- Unit is not sitting level: condensate drain issues. No one likes water in their building.
- Economizer is not set up properly: hopefully you don’t mind humidity issues and no cold air when the ambient temperature falls below 55.
Choose the right distributor
I’ll say it again; this step doesn’t really matter if we don’t have the right contractor selected. But, assuming we choose the right contractor, let’s pick the right distributor.
- Does your distributor stock the equipment and parts you need? (Hint: cfm Distributors stocks over 125 commercial units and more than $1 million in York repair parts)
- Does your distributor have sufficient after-sales support? Do they have LOCAL service managers that are eager to help solve any job issue? (Hint: cfm Distributors has 3 local service managers that are at your beck and call. We will even come to the site, AT NO COST, on a new install to help troubleshoot a problem)
- Does your distributor have the pre-sales support you need? Will they come out to the job and help do a load calculation, look at ductwork with you, check refrigerant pipe sizes, run an ROI calculation if the owner wants to look at high efficiency equipment? (Hint: cfm Distributors does all of this, and quite well I might add)
Choose the right manufacturer
Last but not least, is the manufacturer (Sorry York). Depending on the product, there may not be much differentiation between brands. Rooftops, for example, all have compressors, fans and coils, and they all can heat and cool a building. But, depending on your application, there can be significant differences between manufacturers when it comes to controls:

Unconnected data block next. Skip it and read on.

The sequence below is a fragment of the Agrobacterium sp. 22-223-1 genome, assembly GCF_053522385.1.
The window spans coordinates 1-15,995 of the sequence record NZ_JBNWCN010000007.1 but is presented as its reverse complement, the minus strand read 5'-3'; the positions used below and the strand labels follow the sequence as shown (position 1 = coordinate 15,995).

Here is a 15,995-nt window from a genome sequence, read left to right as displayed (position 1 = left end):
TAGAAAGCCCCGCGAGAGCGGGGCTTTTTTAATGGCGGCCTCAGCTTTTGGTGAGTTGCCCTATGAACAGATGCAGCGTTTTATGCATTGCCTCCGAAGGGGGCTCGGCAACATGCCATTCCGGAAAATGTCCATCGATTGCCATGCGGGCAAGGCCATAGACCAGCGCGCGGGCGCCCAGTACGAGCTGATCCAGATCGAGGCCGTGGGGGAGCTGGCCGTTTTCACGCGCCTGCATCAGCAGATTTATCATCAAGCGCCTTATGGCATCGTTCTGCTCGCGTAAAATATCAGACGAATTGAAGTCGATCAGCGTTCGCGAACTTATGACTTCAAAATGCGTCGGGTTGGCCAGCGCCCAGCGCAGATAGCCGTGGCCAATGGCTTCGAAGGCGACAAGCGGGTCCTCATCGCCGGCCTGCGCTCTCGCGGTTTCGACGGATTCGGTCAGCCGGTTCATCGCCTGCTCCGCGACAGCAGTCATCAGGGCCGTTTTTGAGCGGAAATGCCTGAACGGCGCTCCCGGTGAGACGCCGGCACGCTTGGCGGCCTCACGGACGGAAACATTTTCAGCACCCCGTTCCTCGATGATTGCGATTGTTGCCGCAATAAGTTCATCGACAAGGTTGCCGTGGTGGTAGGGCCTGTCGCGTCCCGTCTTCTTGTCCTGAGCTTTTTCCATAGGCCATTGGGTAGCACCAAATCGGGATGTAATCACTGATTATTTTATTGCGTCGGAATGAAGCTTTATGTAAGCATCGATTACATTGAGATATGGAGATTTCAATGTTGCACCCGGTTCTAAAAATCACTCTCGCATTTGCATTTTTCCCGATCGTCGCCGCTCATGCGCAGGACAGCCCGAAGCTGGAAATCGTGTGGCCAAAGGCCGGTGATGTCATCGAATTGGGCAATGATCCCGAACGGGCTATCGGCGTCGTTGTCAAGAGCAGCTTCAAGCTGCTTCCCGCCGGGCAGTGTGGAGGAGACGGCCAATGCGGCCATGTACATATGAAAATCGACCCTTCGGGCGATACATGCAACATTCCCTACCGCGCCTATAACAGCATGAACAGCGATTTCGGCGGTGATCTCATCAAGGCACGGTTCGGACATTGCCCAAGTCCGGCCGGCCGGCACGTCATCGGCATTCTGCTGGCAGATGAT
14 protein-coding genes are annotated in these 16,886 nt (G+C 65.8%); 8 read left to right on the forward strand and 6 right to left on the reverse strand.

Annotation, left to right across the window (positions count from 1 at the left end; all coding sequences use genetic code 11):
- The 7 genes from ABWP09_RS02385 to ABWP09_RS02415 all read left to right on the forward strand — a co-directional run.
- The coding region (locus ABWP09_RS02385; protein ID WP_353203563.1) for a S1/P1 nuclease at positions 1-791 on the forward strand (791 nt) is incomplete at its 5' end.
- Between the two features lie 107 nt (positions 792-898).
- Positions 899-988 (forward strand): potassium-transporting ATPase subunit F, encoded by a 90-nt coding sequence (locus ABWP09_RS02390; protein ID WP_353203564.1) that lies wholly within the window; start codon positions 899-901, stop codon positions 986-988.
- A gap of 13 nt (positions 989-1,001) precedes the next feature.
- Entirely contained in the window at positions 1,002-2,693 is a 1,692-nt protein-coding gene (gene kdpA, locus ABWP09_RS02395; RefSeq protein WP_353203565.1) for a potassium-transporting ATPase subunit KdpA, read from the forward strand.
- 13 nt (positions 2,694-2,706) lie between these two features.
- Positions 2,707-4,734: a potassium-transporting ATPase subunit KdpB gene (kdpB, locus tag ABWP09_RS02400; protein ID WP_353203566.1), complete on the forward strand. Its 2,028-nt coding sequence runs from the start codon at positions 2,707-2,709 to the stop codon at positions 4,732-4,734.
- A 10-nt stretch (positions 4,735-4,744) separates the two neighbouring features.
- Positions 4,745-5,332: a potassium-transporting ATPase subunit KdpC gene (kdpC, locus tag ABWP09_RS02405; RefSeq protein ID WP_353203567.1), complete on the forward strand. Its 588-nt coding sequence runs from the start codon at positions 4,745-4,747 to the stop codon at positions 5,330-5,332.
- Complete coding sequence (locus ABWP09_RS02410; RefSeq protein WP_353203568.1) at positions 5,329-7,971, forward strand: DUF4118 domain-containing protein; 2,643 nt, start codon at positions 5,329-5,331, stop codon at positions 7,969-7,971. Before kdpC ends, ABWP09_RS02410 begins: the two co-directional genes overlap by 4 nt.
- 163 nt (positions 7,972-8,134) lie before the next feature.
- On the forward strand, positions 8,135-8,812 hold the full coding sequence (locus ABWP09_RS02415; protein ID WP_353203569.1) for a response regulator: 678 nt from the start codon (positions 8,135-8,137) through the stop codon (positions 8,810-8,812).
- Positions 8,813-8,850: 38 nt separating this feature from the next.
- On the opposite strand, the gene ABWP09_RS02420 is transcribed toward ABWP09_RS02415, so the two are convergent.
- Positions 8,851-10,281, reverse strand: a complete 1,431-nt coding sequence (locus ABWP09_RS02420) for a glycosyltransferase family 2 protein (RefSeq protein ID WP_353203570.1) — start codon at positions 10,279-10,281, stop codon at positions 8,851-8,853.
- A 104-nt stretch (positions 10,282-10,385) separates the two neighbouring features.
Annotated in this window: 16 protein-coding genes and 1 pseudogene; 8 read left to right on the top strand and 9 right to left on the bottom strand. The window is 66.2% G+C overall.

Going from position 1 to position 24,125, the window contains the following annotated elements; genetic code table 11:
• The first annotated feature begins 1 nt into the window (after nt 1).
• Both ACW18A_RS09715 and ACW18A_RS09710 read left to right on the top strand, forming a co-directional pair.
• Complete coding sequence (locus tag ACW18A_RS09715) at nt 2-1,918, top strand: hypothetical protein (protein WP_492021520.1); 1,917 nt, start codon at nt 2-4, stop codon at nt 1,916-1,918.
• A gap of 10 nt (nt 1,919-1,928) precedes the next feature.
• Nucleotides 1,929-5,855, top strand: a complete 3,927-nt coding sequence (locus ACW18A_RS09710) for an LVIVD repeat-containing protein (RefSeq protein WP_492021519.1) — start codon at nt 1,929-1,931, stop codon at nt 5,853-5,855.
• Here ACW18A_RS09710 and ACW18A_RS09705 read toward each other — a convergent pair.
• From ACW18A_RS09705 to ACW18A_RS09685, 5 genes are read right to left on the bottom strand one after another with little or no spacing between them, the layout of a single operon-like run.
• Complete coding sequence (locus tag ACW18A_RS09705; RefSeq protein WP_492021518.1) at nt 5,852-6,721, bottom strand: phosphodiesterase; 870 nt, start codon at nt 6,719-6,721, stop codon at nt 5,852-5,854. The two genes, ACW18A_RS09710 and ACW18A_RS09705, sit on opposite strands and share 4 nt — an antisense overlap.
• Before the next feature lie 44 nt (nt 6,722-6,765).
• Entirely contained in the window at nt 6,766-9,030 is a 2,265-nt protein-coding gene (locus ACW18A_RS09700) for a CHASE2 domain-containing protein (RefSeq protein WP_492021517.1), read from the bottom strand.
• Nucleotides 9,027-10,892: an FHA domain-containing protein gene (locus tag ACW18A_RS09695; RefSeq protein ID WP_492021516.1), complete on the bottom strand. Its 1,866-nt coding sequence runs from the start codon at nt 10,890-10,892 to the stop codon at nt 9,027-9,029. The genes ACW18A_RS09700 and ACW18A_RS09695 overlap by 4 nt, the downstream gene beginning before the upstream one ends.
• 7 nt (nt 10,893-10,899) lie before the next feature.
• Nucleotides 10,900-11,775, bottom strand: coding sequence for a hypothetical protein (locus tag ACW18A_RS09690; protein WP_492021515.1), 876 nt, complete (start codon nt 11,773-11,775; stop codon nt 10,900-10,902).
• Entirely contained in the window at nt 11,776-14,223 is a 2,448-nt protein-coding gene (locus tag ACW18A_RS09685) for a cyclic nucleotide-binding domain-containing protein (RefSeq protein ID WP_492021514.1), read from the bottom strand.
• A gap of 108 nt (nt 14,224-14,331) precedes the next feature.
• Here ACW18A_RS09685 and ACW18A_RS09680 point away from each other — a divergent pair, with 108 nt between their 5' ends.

- A few years ago, York released Smart Equipment controls on units up to 50 tons that allow a contractor to set up and commission a unit from their smartphone, tablet or laptop while on the roof, or from anywhere in the world. This new technology from York also paved the way for the fault detection and diagnostics option, which includes factory installed temperature and pressure sensors that provide superheat and subcooling temperatures, yet again, to your smartphone, from anywhere in the world.
- This year York is expanding their controls solution and has introduced Verasyscontrols. By adding only space sensors and a Smart Building Hub, you can take York rooftops or split systems and now have a DDC-lite control system. And since the Verasys control boards are already built into the York units, the cost comes in at a huge price advantage over a full blown DDC system. There is scheduling, alerts and most everything you’d expect from a control system for rooftops and split systems. And it is all accessible anywhere in the world from the smartphone in your pocket! How cool!
- This one isn’t control related, but it is worth mentioning. While many other manufacturers and brands are taking their facilities to Mexico, York unitary commercial and residential rooftops and split systems, 50 tons and under, are all designed, engineered and assembled in the Midwest- Norman Oklahoma for commercial products and Wichita KS for residential products.
From a 30,000-foot view, you might think that replacing your rooftop unit is “no big deal”, and any brand and contractor can do the job. Just be careful! Pick the right contractor, distributor and THEN the manufacture. Furnace compare might have York as the top-rated furnace, for example, but what difference does it make if you pick the wrong contractor?
Latest posts by Brad Telker (see all)